By DANICA KIRKA
LONDON (AP) – The British government is unveiling new technology designed to remove extremist material from social media, amid mounting pressure on companies like Facebook and Twitter to do more to remove such content from their platforms.
The software, developed by ASI Data Science with funding from the government, was announced Tuesday by Home Secretary Amber Rudd ahead of meetings with technology executives and U.S. Secretary of Homeland Security Kirstjen Nielsen this week in Silicon Valley. The program will be shared with smaller companies that don’t have the resources to develop such technology, the agency said.
“I hope this new technology the Home Office has helped develop can support others to go further and faster,” Rudd said before the meetings. “The purpose of these videos is to incite violence in our communities, recruit people to their cause, and attempt to spread fear in our society.”
Governments and law enforcement agencies have been pressing social media companies to do more to prevent extremists from using their sites to promote violence and hatred. British Prime Minister Theresa May has called on internet companies to remove extremist propaganda from their sites in less than two hours.
But extremist content is only one type of objectionable content on the internet, with governments struggling to stem the flow of everything from child pornography to so-called fake news. The importance of the battle was underscored during the 2016 U.S. presidential election, during which Russian entities sought to influence to outcome by placing thousands of ads on social media that reached some 10 million people on Facebook alone.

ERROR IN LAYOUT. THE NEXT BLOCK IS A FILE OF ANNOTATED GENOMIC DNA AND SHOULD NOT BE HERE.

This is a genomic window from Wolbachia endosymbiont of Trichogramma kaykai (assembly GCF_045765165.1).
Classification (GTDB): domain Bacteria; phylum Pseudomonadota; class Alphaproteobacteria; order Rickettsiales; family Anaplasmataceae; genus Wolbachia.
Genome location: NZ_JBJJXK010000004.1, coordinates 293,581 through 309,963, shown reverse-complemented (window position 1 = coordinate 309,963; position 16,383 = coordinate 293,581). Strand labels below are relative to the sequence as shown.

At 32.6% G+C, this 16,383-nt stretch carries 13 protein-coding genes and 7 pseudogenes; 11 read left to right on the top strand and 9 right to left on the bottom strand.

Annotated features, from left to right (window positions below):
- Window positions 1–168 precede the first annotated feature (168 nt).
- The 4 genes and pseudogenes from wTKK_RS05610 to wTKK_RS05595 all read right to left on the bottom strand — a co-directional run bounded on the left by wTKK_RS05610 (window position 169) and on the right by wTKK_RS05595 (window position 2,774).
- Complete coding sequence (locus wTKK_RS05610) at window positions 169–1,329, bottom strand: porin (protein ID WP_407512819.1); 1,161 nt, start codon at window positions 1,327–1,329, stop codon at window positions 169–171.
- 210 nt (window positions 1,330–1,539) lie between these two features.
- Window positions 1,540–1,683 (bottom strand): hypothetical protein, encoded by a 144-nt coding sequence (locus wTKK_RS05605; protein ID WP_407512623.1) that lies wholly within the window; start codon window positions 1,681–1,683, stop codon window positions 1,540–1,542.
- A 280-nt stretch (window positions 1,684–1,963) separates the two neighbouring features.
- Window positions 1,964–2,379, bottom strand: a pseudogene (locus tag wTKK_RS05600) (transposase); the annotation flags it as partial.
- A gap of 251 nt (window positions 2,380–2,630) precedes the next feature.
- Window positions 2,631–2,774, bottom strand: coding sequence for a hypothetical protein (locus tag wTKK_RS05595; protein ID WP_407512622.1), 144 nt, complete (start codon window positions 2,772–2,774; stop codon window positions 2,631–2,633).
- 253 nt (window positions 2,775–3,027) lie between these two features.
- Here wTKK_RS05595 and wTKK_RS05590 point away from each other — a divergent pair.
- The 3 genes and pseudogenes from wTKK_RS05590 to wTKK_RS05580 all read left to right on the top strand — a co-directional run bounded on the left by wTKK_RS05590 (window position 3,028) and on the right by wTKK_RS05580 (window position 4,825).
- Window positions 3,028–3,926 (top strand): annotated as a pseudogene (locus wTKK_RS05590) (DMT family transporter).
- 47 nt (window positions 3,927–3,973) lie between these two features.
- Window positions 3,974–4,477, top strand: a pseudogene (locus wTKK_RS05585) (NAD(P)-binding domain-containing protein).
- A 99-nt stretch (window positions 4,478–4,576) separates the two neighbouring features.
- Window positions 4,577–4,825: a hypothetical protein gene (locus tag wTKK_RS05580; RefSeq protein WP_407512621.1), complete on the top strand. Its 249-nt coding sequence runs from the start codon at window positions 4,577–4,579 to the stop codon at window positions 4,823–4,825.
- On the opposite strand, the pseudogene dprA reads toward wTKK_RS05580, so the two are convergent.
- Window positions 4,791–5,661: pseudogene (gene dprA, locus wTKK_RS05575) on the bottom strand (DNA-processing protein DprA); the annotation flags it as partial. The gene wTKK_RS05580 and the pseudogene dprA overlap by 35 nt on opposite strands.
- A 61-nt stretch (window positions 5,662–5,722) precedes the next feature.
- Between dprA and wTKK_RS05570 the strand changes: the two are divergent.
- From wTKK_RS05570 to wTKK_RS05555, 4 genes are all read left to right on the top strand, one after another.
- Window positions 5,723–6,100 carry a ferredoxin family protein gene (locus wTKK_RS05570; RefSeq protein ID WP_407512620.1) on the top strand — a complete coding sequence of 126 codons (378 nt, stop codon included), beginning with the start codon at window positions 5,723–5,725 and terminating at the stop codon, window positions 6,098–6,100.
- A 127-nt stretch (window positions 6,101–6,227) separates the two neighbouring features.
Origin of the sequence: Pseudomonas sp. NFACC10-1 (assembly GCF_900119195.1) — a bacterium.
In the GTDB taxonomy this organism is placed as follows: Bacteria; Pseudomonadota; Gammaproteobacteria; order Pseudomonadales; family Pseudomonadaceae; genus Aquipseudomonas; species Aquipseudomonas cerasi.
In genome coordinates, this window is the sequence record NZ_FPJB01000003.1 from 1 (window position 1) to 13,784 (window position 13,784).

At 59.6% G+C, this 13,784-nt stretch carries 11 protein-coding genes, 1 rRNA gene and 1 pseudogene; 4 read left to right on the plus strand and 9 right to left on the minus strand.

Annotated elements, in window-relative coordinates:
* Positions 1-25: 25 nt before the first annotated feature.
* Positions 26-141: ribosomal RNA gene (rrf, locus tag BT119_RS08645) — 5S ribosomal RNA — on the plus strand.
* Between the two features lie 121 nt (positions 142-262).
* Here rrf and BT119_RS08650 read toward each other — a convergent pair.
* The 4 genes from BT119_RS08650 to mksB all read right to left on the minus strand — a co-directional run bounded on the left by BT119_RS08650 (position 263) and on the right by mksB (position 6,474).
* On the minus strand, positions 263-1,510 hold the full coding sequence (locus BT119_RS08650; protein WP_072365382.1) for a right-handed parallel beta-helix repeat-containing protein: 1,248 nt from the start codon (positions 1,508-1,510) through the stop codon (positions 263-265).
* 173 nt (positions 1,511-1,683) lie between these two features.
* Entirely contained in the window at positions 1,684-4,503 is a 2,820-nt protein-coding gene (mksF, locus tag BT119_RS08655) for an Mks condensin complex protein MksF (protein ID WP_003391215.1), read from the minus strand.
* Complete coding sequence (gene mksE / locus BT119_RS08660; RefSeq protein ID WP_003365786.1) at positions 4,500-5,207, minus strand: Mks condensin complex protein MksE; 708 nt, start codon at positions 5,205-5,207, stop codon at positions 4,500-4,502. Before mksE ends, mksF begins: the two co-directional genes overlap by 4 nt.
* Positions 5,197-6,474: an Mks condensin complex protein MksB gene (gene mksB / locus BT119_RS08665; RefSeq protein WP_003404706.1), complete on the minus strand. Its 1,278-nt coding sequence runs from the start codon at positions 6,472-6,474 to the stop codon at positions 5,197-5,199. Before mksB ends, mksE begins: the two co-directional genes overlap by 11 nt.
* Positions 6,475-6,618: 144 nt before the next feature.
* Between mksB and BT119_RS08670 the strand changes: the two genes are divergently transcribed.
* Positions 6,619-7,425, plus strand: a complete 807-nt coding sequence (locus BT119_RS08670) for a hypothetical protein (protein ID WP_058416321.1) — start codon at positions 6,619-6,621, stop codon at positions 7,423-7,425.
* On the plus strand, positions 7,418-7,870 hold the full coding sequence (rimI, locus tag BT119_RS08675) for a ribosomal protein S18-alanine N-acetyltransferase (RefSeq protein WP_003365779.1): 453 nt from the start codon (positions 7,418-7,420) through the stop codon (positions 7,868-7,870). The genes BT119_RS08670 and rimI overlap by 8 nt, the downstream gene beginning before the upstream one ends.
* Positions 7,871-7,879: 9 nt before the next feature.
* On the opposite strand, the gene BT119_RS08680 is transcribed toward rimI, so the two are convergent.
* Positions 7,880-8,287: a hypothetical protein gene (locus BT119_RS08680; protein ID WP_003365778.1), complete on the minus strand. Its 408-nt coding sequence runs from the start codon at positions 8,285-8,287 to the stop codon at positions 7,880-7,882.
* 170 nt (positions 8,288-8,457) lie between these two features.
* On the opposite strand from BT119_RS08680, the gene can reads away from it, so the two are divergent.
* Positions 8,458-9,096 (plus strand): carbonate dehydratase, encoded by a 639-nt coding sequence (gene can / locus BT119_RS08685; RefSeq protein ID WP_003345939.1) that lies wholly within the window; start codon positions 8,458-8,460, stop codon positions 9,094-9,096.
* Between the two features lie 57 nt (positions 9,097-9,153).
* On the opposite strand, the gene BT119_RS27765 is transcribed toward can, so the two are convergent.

Social media companies have struggled to respond. Because the companies see themselves not as publishers but as platforms for other people to share information, they have traditionally been cautious about taking down material.
Amid growing pressure, Facebook, Twitter, Google and its unit YouTube last year created the Global Internet Forum to Combat Terrorism, which says it is committed to developing new content-detection technology, helping smaller companies combat extremism and promoting “counter-speech,” content meant to blunt the impact of extremist material.
Unilever, a global consumer products company and one of the world’s largest advertisers, on Monday…